High-dimensional problems such as regression, classification, and outlier detection play important roles in fields such as genomics and neuroscience. Methods based on principal components have been widely used for solving such problems because principal components construct a linear manifold in lower dimensions which accounts for unknown grouping structures of the features while preserving a large amount of information from the raw data. In linear prediction problems, feature selection has always been a key desire in these fields in addition to accurate prediction and fast computation. Existing sparse methods utilizing principal components have been stunningly successful, but they can fail to select the correct predictors, predict poorly relative to non-sparse alternatives, or have poor computational tractability. In outlier detection problems, current methods based on principal components depend highly on the raw data, neglecting the underlying structure of outliers, and are thus underpowered. In this dissertation, I develop two methods, AIMER and SuffPCR, to handle high-dimensional prediction tasks including regression and classification, especially in the context of sparse linear manifolds. While AIMER employs a linear algebraic technique for the approximation of principal components, SuffPCR is an extension of sparse PCA. I also create a new method, PCATF, for solving high-dimensional outlier detection problems utilizing the estimation of principal components with constant trend filtering. These new methods generally work well for a variety of simulated, semi-simulated, and real genomics and neuroimaging data and are accompanied by some theoretical guarantees.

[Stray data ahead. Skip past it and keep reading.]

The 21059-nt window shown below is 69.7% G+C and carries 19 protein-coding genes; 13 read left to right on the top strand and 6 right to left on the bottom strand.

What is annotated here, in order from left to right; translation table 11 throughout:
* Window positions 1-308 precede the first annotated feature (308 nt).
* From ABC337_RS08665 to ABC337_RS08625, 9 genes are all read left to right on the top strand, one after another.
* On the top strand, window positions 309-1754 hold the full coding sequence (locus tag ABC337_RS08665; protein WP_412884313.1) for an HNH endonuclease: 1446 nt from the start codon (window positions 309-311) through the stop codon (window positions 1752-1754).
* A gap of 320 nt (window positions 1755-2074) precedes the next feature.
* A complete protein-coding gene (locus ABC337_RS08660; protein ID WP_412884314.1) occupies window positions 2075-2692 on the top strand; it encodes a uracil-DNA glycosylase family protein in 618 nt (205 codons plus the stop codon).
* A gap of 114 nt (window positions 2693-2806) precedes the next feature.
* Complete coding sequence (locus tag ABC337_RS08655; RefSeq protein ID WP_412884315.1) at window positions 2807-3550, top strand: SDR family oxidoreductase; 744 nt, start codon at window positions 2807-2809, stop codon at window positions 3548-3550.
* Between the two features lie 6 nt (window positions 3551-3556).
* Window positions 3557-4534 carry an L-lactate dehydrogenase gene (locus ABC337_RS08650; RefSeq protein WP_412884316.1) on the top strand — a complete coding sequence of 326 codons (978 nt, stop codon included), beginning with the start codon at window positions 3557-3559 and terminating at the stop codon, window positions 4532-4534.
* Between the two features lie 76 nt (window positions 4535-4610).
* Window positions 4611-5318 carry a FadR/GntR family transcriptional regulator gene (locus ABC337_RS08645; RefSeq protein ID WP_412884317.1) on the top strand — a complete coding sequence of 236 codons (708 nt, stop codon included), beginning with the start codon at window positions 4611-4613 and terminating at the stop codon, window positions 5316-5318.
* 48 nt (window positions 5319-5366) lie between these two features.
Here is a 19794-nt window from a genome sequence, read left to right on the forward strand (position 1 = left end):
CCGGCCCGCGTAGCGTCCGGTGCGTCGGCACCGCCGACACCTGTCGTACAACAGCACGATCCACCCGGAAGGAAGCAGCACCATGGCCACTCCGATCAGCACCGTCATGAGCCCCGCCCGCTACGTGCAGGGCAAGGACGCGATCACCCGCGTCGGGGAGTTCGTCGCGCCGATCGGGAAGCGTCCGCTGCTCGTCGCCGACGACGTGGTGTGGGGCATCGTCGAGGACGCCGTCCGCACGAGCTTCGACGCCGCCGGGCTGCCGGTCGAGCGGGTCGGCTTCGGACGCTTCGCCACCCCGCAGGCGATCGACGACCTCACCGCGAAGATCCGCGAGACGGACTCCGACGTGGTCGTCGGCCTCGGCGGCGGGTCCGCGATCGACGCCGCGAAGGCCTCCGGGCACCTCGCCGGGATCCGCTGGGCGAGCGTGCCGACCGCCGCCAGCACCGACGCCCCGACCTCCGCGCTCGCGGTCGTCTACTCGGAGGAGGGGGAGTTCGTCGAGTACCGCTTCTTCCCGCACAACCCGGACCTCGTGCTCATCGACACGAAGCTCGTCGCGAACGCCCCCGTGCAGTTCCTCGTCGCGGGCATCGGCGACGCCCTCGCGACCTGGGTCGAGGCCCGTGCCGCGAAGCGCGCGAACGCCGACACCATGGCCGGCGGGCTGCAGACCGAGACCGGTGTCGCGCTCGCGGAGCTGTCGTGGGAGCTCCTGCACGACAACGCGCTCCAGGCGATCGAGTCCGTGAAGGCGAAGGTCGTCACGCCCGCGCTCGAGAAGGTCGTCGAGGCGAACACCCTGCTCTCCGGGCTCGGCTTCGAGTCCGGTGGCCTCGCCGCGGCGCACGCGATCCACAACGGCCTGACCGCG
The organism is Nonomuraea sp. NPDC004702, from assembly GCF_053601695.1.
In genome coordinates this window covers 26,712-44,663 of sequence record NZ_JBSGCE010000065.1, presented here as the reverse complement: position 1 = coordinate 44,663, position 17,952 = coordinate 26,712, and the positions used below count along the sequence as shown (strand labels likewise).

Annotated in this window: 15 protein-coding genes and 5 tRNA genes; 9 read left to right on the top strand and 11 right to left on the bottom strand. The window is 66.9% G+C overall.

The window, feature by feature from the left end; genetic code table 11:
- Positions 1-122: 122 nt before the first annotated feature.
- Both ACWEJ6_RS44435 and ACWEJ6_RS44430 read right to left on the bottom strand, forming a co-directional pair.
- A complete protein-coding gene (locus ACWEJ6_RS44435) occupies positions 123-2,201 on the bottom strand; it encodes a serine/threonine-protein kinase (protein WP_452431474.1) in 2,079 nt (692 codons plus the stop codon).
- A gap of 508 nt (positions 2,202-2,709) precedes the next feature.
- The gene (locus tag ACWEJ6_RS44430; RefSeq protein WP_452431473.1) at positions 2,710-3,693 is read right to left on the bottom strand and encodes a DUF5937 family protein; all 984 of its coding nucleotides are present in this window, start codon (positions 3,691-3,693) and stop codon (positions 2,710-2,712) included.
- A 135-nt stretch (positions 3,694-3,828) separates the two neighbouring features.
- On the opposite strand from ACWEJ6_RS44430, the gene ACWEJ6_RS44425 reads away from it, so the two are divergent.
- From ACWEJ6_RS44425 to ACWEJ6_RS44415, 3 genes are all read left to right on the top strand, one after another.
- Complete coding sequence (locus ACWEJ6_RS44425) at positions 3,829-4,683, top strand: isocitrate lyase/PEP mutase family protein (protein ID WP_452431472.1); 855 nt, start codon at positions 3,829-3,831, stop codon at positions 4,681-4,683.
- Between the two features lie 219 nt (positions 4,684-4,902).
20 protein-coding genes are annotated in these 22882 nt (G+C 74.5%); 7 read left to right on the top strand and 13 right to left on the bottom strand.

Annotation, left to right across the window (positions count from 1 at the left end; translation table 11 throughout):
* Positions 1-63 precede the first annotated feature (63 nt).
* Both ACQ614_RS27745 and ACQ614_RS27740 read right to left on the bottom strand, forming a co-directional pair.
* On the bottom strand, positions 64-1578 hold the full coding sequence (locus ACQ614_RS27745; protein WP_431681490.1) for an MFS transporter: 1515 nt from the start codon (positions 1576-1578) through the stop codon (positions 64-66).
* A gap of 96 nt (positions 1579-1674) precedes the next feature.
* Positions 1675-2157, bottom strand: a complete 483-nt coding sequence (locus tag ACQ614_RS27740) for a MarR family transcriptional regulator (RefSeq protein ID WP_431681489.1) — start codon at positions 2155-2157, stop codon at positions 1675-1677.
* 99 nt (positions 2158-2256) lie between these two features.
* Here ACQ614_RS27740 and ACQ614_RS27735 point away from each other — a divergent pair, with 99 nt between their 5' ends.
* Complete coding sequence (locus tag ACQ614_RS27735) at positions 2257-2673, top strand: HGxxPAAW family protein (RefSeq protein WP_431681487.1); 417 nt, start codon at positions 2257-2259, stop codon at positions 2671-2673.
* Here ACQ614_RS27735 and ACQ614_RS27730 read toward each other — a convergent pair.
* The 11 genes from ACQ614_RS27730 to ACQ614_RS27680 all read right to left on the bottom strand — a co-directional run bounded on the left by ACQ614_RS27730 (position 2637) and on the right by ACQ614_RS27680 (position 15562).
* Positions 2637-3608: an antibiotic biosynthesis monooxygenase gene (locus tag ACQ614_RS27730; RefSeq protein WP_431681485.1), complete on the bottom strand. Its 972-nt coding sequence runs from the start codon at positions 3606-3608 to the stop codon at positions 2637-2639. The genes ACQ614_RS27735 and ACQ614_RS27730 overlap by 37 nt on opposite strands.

|Commitee:||Fukuyama, Julia, Tang, Haixu, Trosset, Michael|
|School Location:||United States -- Indiana|
|Source:||DAI-B 81/10(E), Dissertation Abstracts International|
|Keywords:||Classification, Gene expression data, High-dimensional, Outlier detection, Principal components, Regression|
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